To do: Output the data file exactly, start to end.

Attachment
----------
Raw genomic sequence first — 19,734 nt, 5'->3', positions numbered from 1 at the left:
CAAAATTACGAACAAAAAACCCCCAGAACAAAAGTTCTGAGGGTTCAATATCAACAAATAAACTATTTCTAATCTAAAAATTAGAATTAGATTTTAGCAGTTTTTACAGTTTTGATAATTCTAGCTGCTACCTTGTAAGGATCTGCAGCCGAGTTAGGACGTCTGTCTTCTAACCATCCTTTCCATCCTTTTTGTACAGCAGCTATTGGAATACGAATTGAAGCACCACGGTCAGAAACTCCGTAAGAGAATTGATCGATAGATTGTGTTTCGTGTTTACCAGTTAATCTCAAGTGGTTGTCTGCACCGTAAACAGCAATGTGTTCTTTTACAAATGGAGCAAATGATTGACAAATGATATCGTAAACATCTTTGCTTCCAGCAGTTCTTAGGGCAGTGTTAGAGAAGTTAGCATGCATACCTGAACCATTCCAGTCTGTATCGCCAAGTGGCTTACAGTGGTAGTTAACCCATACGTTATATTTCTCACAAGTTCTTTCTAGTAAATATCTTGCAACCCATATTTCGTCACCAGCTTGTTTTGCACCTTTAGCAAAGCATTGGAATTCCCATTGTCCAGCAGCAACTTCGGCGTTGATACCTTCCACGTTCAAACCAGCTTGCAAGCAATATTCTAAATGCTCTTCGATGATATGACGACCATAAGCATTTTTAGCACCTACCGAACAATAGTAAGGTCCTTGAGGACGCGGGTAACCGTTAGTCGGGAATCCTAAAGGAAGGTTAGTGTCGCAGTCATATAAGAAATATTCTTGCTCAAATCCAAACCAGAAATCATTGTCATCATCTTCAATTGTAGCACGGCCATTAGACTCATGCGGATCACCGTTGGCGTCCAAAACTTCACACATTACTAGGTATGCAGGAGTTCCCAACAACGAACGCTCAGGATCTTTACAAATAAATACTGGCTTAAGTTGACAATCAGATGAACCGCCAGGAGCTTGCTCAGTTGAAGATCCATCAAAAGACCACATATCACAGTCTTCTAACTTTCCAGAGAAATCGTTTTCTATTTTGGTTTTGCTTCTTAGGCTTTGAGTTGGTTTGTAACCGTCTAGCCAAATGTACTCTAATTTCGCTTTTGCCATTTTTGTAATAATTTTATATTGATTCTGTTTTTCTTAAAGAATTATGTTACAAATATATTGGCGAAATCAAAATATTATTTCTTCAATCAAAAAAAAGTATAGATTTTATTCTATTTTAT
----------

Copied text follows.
Raw genomic sequence first — 19,734 nt, 5'->3', positions numbered from 1 at the left:
CAAAATTACGAACAAAAAACCCCCAGAACAAAAGTTCTGAGGGTTCAATATCAACAAATAAACTATTTCTAATCTAAAAATTAGAATTAGATTTTAGCAGTTTTTACAGTTTTGATAATTCTAGCTGCTACCTTGTAAGGATCTGCAGCCGAGTTAGGACGTCTGTCTTCTAACCATCCTTTCCATCCTTTTTGTACAGCAGCTATTGGAATACGAATTGAAGCACCACGGTCAGAAACTCCGTAAGAGAATTGATCGATAGATTGTGTTTCGTGTTTACCAGTTAATCTCAAGTGGTTGTCTGCACCGTAAACAGCAATGTGTTCTTTTACAAATGGAGCAAATGATTGACAAATGATATCGTAAACATCTTTGCTTCCAGCAGTTCTTAGGGCAGTGTTAGAGAAGTTAGCATGCATACCTGAACCATTCCAGTCTGTATCGCCAAGTGGCTTACAGTGGTAGTTAACCCATACGTTATATTTCTCACAAGTTCTTTCTAGTAAATATCTTGCAACCCATATTTCGTCACCAGCTTGTTTTGCACCTTTAGCAAAGCATTGGAATTCCCATTGTCCAGCAGCAACTTCGGCGTTGATACCTTCCACGTTCAAACCAGCTTGCAAGCAATATTCTAAATGCTCTTCGATGATATGACGACCATAAGCATTTTTAGCACCTACCGAACAATAGTAAGGTCCTTGAGGACGCGGGTAACCGTTAGTCGGGAATCCTAAAGGAAGGTTAGTGTCGCAGTCATATAAGAAATATTCTTGCTCAAATCCAAACCAGAAATCATTGTCATCATCTTCAATTGTAGCACGGCCATTAGACTCATGCGGATCACCGTTGGCGTCCAAAACTTCACACATTACTAGGTATGCAGGAGTTCCCAACAACGAACGCTCAGGATCTTTACAAATAAATACTGGCTTAAGTTGACAATCAGATGAACCGCCAGGAGCTTGCTCAGTTGAAGATCCATCAAAAGACCACATATCACAGTCTTCTAACTTTCCAGAGAAATCGTTTTCTATTTTGGTTTTGCTTCTTAGGCTTTGAGTTGGTTTGTAACCGTCTAGCCAAATGTACTCTAATTTCGCTTTTGCCATTTTTGTAATAATTTTATATTGATTCTGTTTTTCTTAAAGAATTATGTTACAAATATATTGGCGAAATCAAAATATTATTTCTTCAATCAAAAAAAAGTATAGATTTTATTCTATTTTAT